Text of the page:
On a recent Monday morning, as most fifth graders were studying math and English, a group of 10- and 11-year-olds at Knox Elementary School in South L.A. were learning something else: how to train and work toward goals, expression through movement, and the fundamentals of teamwork via the art of dance. Knox Elementary is one of more than 20 LAUSD campuses participating in Conga Kids, an arts-based educational nonprofit organization teaching dance styles including merengue, tango, swing and salsa. Conga Kids serves seven school districts in Los Angeles County and more than 5,000 students, a number they expect to double next year.
Conga Kids came to fruition in 2016 via Brad Gluckstein, founder of L.A.’s legendary Latin music venue the Conga Room. As the club marks its 20th anniversary this year, it continues to transcend the boundaries of a Latin nightclub. “The Conga Room has stakeholders such as Jennifer Lopez, Sheila E., Will.i.am and Jimmy Smits,” Gluckstein says. “We know the Latin space and do great on that scene, but over the years we’ve also had Prince play there three times, as well as Avicii, Lenny Kravitz, Justin Beiber and a lot of hip-hop artists. Recently, we even had punk band Rise Against play, and it was the first time in history there was a mosh pit at the Conga Room.”
Gluckstein says the Conga Kids program, now in its second year, was conceived via his work at the club, which has hosted numerous charity events over the years. He realized the positive effects nonprofits can have in the community but felt they could do better. “We saw so many wonderful nonprofits, particularly dance- and music-oriented ones, but none of them were affecting youth in a vast way,” he explains. “This year Conga Kids is affecting almost 6,000 kids, mostly in underserved communities in L.A. County like Pomona, Lynwood, Compton, El Monte and LAUSD, which includes everywhere from the Westside, East L.A. and South L.A., where we serve 800 to 1,000 kids alone.”
The Conga Kids dance curriculum offers a 10-week intensive program to mostly fifth graders, with some sixth-grade students as well. The material not only includes vigorous choreographed dance and rehearsals but also lessons about music, rhythm, language, cultural history, dance rituals and even geography. It is all incorporated into the curriculum, and all students participate. Gluckstein said this is one of the pillars of the program. “Right now at Knox Elementary in South L.A., there are three classes of fifth graders, and over 100 students participate,” he says. “This creates a spirit of enthusiasm, collaboration and teamwork that would not be there if only half the grade or a portion of students were involved.”
All students get to practice the tango, swing, salsa, merengue and foxtrot, including students with special needs, and Gluckstein says that many schools encourage and support parent involvement and participation from school staff.
“Many of our school populations merge special needs and neuro-typical students together because they don’t have the infrastructure or budget,” Gluckstein says. “We find that it provides self-esteem for the special needs population and a level of respect for all students, and it brings the community together.”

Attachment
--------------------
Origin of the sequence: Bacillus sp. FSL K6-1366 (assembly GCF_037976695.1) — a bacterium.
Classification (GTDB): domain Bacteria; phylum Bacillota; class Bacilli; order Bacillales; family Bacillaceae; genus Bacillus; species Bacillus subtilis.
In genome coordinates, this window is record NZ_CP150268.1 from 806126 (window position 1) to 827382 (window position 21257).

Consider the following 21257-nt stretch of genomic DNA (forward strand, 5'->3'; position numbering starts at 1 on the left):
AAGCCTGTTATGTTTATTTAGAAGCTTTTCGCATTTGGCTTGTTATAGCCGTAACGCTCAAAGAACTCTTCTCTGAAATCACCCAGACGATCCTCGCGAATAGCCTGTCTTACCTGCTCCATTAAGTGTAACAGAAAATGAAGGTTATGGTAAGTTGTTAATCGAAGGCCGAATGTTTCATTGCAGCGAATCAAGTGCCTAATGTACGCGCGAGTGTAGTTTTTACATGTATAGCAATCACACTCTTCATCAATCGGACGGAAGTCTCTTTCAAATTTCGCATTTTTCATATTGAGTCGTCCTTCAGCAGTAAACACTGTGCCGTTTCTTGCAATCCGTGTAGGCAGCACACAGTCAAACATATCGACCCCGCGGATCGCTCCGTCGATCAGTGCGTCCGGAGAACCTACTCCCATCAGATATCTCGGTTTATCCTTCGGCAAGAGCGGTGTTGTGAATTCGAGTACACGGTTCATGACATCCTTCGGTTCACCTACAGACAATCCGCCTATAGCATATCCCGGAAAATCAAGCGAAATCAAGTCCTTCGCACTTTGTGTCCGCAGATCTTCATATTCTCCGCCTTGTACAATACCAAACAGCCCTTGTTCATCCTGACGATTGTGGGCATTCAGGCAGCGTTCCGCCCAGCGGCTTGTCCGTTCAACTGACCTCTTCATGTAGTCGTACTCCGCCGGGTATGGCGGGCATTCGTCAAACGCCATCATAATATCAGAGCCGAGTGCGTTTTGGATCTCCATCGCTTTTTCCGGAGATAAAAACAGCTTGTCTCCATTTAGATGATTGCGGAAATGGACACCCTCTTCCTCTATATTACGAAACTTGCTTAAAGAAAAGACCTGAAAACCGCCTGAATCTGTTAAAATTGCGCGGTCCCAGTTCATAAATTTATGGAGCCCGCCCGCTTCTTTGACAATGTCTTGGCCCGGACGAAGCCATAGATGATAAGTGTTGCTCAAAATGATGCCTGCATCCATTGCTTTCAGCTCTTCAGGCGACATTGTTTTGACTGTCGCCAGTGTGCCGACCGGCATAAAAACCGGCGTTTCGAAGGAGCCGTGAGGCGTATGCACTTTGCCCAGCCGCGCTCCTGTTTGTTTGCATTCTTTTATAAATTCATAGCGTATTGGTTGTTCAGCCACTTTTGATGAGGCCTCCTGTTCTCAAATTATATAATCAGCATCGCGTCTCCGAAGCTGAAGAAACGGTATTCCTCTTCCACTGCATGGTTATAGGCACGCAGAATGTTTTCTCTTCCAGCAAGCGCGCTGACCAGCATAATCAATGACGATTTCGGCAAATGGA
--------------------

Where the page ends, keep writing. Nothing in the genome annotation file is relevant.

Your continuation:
As this year’s 10-week program of two sessions per week comes to a close, the culmination is a final dance contest on Wednesday, May 23, featuring 12 teams of 170 students from all campuses involved. The event will be free to the public at Microsoft Square at L.A. Live downtown.
As the students at Knox kept things in motion for most of the morning, things were looking as tight as they could be, with rehearsals for the semi-final that night. Gluckstein says the program goes way beyond just teaching students to dance. It helps kids fight obesity and learn conflict resolution, too.
Noting that the organization is teaming up on a research project with UCLA focused on respect, Gluckstein says that schools where Conga Kids is part of the curriculum have seen lower rates of student referrals to the principal. “We focus on restorative justice, not punitive justice, and put an emphasis on the social and emotional well-being of all students,” he says. “After 10 weeks working with each other, students work better together and respect each other, and those are the transformative qualities. So yeah, they know how to dance, but we consider that secondary.”
All students at Knox had smiles on their faces and seemed enthusiastic and genuinely excited about being a part of the dance program and getting a chance to qualify for the event on Wednesday. “My favorite part of this is that we get to dance and express ourselves,” says Knox Elementary fifth grader Carina Sanchez. “I like the different dances we learned. It’s all very fun.”
Knox Elementary fifth grader Aaron Ortega concurs. “My favorite part is the way the rhythm goes with the dance,” he enthuses. “And the way the performers have to bring the dance to life.”
Conga Kids' spring final dance competition takes place today at 5 p.m. at Microsoft Square at L.A. Live, 741-775 Chick Hearn Court, downtown; free.